Written By: Bruce
Recently I had the opportunity to meet with the president of a large family foundation. We had a great dialogue regarding the value of feasibility studies today. He was quite wary of studies that didn’t involve the not-for-profit staff or studies that only tested the viability of the campaign goal.
Rather than get defensive about the feedback, I was relieved. Ten years ago when we started this consulting journey, we set out to reclaim the feasibility study process and methodology. I was pleased to reflect and share how we conduct feasibility studies (we like to call them leadership studies). What do we do differently?
- Involving the not-for-profit’s CEO is critical. Who better to cast a vision for the organization?
- Spending significant time during the study interview exploring leadership for the campaign. As we like to say: “leadership is everything.”
- Involving both staff and volunteers to develop an urgent and meaningful case to test, pushing staff and volunteer teams to articulate their work and impact in a clear and concise way.
- Involving the interviewee. Through engaging discussion and tactical activities such as playing our “DBD card game” of options, the interview generates informed feedback on the program and capital dreams the organization is testing.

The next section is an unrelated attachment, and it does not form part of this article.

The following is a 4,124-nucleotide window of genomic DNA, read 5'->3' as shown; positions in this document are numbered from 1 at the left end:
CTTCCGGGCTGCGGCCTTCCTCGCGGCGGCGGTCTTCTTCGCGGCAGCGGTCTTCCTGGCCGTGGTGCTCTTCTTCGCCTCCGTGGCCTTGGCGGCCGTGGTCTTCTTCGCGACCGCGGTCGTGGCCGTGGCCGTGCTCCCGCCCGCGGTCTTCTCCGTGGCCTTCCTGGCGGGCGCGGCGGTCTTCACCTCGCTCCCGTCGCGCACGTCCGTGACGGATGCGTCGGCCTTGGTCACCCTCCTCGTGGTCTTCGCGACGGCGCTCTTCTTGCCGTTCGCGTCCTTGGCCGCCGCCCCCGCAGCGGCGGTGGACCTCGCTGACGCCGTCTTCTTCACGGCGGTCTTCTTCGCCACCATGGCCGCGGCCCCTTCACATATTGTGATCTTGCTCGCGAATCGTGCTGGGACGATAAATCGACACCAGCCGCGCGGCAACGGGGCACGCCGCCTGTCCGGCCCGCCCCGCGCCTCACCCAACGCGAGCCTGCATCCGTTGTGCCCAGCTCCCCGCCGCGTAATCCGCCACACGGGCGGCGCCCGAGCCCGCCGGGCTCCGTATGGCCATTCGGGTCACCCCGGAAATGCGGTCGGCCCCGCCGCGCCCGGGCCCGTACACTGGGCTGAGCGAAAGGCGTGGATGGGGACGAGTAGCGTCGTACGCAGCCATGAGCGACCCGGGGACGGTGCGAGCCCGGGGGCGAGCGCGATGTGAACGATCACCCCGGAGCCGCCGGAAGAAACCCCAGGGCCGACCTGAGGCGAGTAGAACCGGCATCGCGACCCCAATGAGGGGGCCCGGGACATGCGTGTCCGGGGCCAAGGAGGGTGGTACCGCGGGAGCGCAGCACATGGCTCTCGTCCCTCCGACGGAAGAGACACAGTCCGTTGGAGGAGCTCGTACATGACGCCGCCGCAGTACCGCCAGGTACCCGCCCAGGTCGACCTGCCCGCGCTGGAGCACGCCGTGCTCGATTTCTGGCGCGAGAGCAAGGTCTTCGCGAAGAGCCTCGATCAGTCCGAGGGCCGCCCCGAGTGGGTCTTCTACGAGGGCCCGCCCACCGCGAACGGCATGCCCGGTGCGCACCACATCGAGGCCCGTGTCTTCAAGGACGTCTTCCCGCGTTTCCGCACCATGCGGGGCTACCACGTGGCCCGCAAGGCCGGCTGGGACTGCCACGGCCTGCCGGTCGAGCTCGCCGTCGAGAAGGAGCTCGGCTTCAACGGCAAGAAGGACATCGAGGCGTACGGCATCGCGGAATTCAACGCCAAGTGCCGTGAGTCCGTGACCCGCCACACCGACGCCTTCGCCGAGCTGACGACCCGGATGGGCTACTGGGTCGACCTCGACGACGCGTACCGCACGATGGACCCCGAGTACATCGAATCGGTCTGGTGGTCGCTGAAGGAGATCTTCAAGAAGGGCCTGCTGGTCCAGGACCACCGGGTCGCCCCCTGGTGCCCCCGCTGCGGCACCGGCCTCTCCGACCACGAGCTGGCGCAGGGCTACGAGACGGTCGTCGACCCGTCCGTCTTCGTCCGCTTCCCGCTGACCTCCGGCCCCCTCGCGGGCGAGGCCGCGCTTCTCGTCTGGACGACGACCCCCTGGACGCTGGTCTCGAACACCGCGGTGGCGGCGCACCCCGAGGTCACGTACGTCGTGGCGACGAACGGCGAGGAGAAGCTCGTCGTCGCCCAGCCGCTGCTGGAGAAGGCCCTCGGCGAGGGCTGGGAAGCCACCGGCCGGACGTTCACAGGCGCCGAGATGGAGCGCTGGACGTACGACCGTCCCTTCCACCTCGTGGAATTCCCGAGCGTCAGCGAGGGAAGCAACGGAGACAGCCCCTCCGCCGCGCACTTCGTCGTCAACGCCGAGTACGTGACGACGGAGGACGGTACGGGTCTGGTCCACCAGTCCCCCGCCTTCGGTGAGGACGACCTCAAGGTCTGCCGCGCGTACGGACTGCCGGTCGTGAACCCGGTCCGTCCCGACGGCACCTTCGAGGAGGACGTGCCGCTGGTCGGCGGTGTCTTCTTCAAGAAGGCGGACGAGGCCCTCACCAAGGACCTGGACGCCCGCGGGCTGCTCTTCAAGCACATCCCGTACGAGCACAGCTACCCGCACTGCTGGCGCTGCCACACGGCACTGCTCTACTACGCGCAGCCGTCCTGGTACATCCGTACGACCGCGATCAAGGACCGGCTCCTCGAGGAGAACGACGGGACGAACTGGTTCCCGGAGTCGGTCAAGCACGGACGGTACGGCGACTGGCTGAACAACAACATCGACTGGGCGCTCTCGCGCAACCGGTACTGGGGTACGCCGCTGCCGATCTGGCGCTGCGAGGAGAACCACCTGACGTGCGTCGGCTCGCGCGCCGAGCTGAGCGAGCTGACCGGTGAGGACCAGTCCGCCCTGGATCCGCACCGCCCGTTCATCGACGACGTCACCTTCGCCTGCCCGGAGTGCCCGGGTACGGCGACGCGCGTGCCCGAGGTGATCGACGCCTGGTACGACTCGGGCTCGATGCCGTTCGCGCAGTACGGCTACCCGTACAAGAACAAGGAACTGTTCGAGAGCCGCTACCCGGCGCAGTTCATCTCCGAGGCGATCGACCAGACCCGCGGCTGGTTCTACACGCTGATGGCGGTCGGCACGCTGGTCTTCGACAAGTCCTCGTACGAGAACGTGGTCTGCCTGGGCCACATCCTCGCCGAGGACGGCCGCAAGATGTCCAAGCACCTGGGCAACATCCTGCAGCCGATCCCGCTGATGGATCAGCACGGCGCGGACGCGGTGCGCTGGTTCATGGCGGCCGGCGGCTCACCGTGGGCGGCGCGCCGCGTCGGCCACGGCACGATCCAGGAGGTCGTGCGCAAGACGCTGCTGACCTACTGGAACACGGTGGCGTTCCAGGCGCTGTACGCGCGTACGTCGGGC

- Reporting back to all of those interviewed. We follow up with all those we interviewed, letting them know the top-line results of the study and the next steps the board and staff will be taking as they move forward.
The president of this foundation went on to give some terrific advice. Every community has more needs than available philanthropic funds. Why is your cause important and why should we be involved? It’s YOUR responsibility as a nonprofit leader to clearly articulate where your agency fits in the fabric of the community.
He went onto say,
“If you don’t clearly define where you fit and why you are critical, we (the donor community) will make that definition and I suspect it may not be accurate.”
When was the last time you visited with a key donor or local foundation – not asking them for support, but rather for advice? I’ve always benefited from these visits. Remember that old fundraising axiom – ask for money and get advice … ask for advice and get money!